CHARLOTTE, N.C. -- Charlotte-Mecklenburg police blocked off the intersection of Sam Drennan Road and Marney Avenue Wednesday morning to test its gunshot detection system.
When a gun is fired, the sound is carried into a network of audio sensors embedded throughout the neighborhood.
The program triangulates the sound and within seconds or minutes, pinpoints the location of the gunfire. That data is then sent to the 911 center, where officers can be dispatched immediately.
Grier Heights will be the first neighborhood to use the technology after Center City. It was installed last year for the Democratic National Convention.
"Since we are moving it out from Center City, we are trying to make sure it is as accurate as possible. This is based on the recommendation of the company, ShotSpotter in every city they have it in place," says Major Jeff Estes.
Wednesday’s live fire exercise consisted of shooting several rounds into a special pad with a plasma covered wrap. It’s housed in a steel reinforced chamber used to catch the bullets.
An officer fired into the drum using first, a semi-automatic pistol, then a hand-gun. Technicians with ShotSpotter calibrated the sounds at different intervals.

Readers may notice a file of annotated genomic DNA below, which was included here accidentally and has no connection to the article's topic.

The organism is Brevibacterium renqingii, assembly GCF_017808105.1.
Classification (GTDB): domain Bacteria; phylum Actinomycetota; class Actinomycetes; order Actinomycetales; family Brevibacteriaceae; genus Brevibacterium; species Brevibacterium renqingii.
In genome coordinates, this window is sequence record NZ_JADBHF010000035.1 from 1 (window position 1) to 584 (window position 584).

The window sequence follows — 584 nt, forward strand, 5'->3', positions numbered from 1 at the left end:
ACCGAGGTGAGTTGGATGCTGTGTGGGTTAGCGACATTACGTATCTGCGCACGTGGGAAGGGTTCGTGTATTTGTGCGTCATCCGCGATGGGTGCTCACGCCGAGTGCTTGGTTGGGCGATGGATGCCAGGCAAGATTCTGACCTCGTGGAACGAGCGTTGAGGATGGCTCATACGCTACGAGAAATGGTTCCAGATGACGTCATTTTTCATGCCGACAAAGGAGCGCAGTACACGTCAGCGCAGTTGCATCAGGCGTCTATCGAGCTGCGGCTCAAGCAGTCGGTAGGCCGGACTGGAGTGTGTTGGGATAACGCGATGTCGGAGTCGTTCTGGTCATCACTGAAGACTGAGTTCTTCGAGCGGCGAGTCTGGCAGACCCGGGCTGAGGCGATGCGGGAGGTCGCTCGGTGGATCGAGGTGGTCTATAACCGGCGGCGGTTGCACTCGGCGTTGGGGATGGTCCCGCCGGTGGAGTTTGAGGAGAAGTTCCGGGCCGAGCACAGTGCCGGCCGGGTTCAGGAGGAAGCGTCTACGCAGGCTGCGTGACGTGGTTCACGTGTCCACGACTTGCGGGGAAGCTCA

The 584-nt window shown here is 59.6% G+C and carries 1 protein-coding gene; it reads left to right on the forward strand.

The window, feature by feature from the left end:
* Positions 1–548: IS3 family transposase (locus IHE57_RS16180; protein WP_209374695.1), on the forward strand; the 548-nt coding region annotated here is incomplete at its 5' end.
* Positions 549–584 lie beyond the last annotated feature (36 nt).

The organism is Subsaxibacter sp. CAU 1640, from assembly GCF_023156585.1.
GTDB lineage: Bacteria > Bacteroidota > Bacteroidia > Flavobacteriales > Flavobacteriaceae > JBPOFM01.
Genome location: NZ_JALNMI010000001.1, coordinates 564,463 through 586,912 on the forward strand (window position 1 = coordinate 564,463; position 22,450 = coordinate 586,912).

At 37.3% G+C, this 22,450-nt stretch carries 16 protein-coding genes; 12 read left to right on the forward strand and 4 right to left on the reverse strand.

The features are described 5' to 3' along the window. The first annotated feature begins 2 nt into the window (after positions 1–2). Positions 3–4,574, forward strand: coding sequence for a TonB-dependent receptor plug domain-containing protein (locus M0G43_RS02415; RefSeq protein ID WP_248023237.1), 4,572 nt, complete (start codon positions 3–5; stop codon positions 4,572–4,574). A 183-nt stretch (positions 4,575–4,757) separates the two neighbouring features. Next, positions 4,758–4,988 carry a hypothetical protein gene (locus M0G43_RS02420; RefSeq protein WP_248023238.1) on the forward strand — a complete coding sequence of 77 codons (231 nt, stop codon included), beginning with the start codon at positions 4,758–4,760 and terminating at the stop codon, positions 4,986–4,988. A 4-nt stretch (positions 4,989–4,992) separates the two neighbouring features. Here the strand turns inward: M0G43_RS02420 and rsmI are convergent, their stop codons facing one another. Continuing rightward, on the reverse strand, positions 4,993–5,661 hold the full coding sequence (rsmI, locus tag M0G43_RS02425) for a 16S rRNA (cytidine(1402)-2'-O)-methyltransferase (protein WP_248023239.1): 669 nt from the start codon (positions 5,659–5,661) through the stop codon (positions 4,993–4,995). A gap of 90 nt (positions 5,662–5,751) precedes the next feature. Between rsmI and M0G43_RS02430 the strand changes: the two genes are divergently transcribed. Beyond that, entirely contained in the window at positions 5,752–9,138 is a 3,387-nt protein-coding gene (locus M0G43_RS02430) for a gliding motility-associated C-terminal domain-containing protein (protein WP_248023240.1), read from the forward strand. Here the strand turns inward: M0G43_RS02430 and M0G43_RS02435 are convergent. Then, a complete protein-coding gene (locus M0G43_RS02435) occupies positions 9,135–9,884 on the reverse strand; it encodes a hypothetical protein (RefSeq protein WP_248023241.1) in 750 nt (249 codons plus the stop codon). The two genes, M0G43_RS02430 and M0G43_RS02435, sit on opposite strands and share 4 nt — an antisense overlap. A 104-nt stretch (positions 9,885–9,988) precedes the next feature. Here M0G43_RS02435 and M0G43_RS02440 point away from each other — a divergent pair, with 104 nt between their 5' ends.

Major Estes says the test is about evaluating the system in Grier Heights and differentiating the "hits and the misses."
The system has its limitations, Estes says, however, the system is a beneficial tool in daily police work.
"Our policy so far is to see officers directly to where shots went. We are getting immediate response. So as soon as it goes off the company sends us a notification and we go directly there. Sometimes we find casings, sometimes not, sometimes there has been confirmed cases where we find a victim," says Estes.
Along with improving response times, the instant data will help identify crime trends in certain neighborhoods. Estes says that can help the department identify areas needing extra patrol.
Privacy advocates have voiced concerns that the system can pick-up conversations in public. Estes says the plan is to it only what its intended for.
"Maybe that will prevent anyone from getting shot or getting hurt; I think it would be good for this neighborhood," says Felicia Mclendon, a resident raising three children.
Curtis Hills, who stood to watch the test as it happened, called the ShotSpotter a "guardian angel."
"We got to start somewhere to clean it up, so let it be here. Enough is enough," he said.
Hill says he has lost too many friends to gun violence and wished the system was in place sooner. He is hopeful that it will help deter violence, but won't be fully convinced until he sees results.
"It's a different story when the lights go out."
A second testing is scheduled in Uptown 8 p.m. Wednesday.